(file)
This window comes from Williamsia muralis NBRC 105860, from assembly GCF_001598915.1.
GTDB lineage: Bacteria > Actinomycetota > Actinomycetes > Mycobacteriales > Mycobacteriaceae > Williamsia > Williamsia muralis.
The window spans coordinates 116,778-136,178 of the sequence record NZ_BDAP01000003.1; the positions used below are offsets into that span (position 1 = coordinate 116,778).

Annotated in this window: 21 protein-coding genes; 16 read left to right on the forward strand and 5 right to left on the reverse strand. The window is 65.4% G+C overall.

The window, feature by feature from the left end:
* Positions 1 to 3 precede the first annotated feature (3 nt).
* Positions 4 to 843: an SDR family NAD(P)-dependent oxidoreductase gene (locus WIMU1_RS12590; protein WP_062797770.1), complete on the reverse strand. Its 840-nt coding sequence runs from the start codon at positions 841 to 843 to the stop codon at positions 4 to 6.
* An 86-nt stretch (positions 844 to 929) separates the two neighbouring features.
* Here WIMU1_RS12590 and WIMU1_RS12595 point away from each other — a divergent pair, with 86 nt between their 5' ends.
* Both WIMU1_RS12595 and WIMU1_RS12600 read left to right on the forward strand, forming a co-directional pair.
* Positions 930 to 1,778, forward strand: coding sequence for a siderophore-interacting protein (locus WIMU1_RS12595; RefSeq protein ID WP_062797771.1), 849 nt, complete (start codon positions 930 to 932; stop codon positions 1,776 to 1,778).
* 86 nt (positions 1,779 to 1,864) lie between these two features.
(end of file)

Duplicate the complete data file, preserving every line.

This window comes from Williamsia muralis NBRC 105860, from assembly GCF_001598915.1.
GTDB lineage: Bacteria > Actinomycetota > Actinomycetes > Mycobacteriales > Mycobacteriaceae > Williamsia > Williamsia muralis.
The window spans coordinates 116,778-136,178 of the sequence record NZ_BDAP01000003.1; the positions used below are offsets into that span (position 1 = coordinate 116,778).

Annotated in this window: 21 protein-coding genes; 16 read left to right on the forward strand and 5 right to left on the reverse strand. The window is 65.4% G+C overall.

The window, feature by feature from the left end:
* Positions 1 to 3 precede the first annotated feature (3 nt).
* Positions 4 to 843: an SDR family NAD(P)-dependent oxidoreductase gene (locus WIMU1_RS12590; protein WP_062797770.1), complete on the reverse strand. Its 840-nt coding sequence runs from the start codon at positions 841 to 843 to the stop codon at positions 4 to 6.
* An 86-nt stretch (positions 844 to 929) separates the two neighbouring features.
* Here WIMU1_RS12590 and WIMU1_RS12595 point away from each other — a divergent pair, with 86 nt between their 5' ends.
* Both WIMU1_RS12595 and WIMU1_RS12600 read left to right on the forward strand, forming a co-directional pair.
* Positions 930 to 1,778, forward strand: coding sequence for a siderophore-interacting protein (locus WIMU1_RS12595; RefSeq protein ID WP_062797771.1), 849 nt, complete (start codon positions 930 to 932; stop codon positions 1,776 to 1,778).
* 86 nt (positions 1,779 to 1,864) lie between these two features.